Reading patients face changes to which medications their GP will or won’t prescribe

Posted 08/09/2017

Local GPs have agreed to stop prescribing some medicines and items to people in Reading, following a public consultation which attracted more than 750 responses.

However a proposal to stop pharmacies managing repeat prescribing on behalf of patients, has been rejected for now after concerns were raised about the impact this would have on elderly or other vulnerable people.

The changes to prescribing policy were revealed at a meeting on 6 September of clinicians and officials who manage the NHS budget for South Reading. They agreed:

  • to cease funding gluten-free foods on the NHS for adults and children
  • to stop prescribing over-the-counter medicines, such as: paracetamol for headache or fever (although GPs may still decide to prescribe paracetamol to treat long-term conditions like osteoarthritis); loperamide for one-off diarrhoea; senna and macrogol for one-off constipation; antihistamines for minor allergic responses; head-lice treatments; and antifungal creams and powders for athletes foot and verruca
  • to stop providing travel vaccines for free on the NHS, except a list of national exceptions set out on the NHS Choices  website. Patients are set to face charges for all other travel vaccines from 1 October 2017
  • reduce prescribing of vitamins and other supplements
  • stop making sunscreen available on the NHS, except for certain patients with sensitive skin such as those who have albinism or vitiligo, rosacea or phtosensitive dermatisis, lupus, or those whose skin is made sensitive by taking certain medications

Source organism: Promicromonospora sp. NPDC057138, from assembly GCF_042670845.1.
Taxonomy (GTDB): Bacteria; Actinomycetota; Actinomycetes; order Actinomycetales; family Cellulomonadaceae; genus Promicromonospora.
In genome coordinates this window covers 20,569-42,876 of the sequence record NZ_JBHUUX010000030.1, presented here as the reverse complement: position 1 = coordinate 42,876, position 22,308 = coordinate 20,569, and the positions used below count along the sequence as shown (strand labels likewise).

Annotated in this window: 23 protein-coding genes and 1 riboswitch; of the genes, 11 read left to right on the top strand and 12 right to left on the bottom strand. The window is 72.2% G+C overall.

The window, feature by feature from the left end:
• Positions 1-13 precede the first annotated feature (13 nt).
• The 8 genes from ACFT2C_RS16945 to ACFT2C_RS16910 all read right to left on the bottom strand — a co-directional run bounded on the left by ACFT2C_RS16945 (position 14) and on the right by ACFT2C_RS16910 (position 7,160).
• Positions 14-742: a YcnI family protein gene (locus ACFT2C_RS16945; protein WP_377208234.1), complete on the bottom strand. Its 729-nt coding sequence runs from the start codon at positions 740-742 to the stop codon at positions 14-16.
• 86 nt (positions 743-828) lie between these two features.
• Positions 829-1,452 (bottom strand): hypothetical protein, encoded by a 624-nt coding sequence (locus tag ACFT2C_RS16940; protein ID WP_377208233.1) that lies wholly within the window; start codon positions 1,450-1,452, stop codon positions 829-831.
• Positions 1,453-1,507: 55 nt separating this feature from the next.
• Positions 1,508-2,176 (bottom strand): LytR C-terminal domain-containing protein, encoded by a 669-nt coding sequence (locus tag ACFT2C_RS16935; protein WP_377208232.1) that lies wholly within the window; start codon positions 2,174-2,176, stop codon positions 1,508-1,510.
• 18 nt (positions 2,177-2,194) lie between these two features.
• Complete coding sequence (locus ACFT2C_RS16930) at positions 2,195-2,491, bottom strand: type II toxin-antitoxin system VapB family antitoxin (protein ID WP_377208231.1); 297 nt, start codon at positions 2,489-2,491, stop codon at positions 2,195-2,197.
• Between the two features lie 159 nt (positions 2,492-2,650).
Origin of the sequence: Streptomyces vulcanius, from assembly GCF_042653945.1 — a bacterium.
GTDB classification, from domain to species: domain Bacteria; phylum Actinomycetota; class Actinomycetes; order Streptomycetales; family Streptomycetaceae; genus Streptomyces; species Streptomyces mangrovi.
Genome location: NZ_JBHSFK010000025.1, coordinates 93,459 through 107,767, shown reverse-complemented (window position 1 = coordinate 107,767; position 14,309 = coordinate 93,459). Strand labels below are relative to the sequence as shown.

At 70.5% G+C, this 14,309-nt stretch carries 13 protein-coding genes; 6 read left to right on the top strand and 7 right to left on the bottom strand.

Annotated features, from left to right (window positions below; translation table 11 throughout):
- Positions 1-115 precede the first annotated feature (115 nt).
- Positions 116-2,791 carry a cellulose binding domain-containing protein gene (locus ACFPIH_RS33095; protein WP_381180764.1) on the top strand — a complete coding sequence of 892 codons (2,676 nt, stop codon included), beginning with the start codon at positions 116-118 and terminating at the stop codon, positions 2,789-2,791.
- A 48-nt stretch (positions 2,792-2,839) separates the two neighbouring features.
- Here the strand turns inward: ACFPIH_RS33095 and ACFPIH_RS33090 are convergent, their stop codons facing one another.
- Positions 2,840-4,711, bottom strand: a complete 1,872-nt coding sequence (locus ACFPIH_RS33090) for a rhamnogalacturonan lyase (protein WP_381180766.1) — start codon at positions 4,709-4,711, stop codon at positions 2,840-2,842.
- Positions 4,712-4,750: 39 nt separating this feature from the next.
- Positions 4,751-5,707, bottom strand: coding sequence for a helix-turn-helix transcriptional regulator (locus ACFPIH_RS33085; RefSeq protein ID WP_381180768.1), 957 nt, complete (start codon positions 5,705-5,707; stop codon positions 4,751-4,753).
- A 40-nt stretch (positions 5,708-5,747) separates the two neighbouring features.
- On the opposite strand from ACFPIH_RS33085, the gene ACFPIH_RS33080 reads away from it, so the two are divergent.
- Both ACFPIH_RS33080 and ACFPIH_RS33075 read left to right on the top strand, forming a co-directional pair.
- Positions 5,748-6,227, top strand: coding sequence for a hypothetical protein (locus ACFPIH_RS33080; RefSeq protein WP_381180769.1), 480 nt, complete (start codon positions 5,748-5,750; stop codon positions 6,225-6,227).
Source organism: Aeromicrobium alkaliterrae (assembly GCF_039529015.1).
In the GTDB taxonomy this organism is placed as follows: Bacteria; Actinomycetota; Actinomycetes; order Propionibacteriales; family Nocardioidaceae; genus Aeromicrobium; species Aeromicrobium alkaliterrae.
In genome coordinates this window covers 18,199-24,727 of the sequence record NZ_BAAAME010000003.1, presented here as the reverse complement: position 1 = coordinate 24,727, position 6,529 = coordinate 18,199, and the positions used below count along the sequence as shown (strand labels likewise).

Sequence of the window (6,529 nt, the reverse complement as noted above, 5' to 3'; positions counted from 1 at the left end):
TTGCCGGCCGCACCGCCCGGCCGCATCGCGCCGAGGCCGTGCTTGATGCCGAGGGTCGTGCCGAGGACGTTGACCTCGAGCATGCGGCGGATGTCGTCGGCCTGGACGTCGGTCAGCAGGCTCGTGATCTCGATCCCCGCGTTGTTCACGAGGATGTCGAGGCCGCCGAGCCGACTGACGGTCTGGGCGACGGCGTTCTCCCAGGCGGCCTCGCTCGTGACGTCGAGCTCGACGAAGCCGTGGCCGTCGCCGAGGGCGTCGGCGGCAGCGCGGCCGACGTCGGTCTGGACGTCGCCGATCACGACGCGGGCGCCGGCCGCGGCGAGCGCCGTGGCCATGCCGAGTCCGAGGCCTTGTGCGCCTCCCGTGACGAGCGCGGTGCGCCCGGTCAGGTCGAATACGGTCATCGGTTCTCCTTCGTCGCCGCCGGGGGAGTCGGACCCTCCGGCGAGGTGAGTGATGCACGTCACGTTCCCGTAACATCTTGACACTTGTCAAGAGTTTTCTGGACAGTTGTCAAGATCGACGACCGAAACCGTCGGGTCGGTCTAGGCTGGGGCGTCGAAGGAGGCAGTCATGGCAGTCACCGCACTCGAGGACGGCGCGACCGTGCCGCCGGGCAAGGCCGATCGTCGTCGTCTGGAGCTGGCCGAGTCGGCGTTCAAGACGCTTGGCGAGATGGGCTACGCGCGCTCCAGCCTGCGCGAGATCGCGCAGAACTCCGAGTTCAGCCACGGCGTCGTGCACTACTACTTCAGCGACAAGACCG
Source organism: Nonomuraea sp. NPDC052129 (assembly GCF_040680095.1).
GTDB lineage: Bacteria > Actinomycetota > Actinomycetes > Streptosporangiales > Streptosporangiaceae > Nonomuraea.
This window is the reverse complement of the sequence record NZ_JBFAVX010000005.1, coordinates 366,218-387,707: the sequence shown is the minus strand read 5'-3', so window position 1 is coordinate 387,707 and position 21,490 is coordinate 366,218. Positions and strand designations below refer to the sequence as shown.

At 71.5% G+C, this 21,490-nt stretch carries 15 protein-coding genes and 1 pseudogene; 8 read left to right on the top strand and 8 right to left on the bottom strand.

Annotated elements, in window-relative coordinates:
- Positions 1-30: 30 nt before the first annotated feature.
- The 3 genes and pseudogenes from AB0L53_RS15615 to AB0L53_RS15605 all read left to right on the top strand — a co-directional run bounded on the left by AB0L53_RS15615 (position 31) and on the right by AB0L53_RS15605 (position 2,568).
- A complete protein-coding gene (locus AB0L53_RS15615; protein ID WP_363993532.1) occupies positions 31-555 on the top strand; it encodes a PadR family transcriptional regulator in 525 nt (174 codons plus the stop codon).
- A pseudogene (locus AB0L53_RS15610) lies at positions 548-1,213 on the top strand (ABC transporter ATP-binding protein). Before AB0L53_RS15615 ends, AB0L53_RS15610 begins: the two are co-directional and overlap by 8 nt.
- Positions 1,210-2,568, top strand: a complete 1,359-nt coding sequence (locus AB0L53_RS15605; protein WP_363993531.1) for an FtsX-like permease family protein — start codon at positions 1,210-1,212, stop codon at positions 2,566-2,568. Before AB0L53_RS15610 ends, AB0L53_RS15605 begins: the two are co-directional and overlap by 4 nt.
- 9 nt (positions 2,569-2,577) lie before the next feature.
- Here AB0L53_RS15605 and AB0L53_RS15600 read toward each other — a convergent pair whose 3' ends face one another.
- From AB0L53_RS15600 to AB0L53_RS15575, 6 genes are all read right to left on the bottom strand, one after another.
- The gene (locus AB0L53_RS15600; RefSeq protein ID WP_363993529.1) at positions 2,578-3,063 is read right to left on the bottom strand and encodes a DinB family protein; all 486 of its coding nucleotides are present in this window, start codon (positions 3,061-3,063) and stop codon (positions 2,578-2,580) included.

• cease all prescribing of the combined treatment of levothyroxine and liothyronine for thyroid issues, as well as Armour Thyroid (dried thyroid hormone extracts), due to a lack of evidence of effectiveness
  • stop prescribing camouflage creams and powders on the NHS, although GPs can make ‘invididual funding requests’ to prescribe these for patients emotionally affected by severe disfigurement of the face caused by birthmarks, hyperpigmentation, melasma, vitiligo, or scars from surgery, accidents, skin diseases, acne, violence or burns
  • to reject a proposal to only allow repeat prescribing to be managed by GP practices, and to try and address concerns made during the public consultation with a view to resubmitting a plan in the future.

GPs in North and West Reading, and in West Berkshire and Wokingham, will also vote on the same proposals at various meetings during September 2017, and should they agree, full information will be made available to help explain the changes to the public.

The new Berkshire West prescribing policy has been changed ahead of a similar national, public consultation on medicines run by NHS England, due to end on 21 October.

How local people responded to the consultation

– 419 responses (64%) agreed with the proposal to stop funding gluten-free food; while 166 (25%) disagreed

– 505 (77%) agreed to the plan to stop funding medicines that are available to buy over the counter, however 552 responses (85%) agreed that exceptions should be made for over-the-counter medicines for long-term conditions

– 476 out of 655 responses agreed that travel vaccines should no longer be free, while 119 responses disagreed

– 482 responses out of 656 backed the idea of reducing the prescribing of vitamins and other supplments

– 469 responses of 656 agreed with proposals  to stop making sunscreen and camouflage products available on the NHS, while 97 responses disagreed

– 286 responses out of 651 agreed to the plan not to use liothyronine, 79 responses disagreed

– 360 people agreed with the proposal for people only being allowed to order repeat prescriptions from their GP practice (instead of leeting their pharmacist manage this on their behalf as currently happens), while 219 responses disagreed. 59 of those who disagreed were concerned about the impact on the frail and elderly, those who are housebound and those who are vulnerable and 30 responses worried about increased workload on GP practices.


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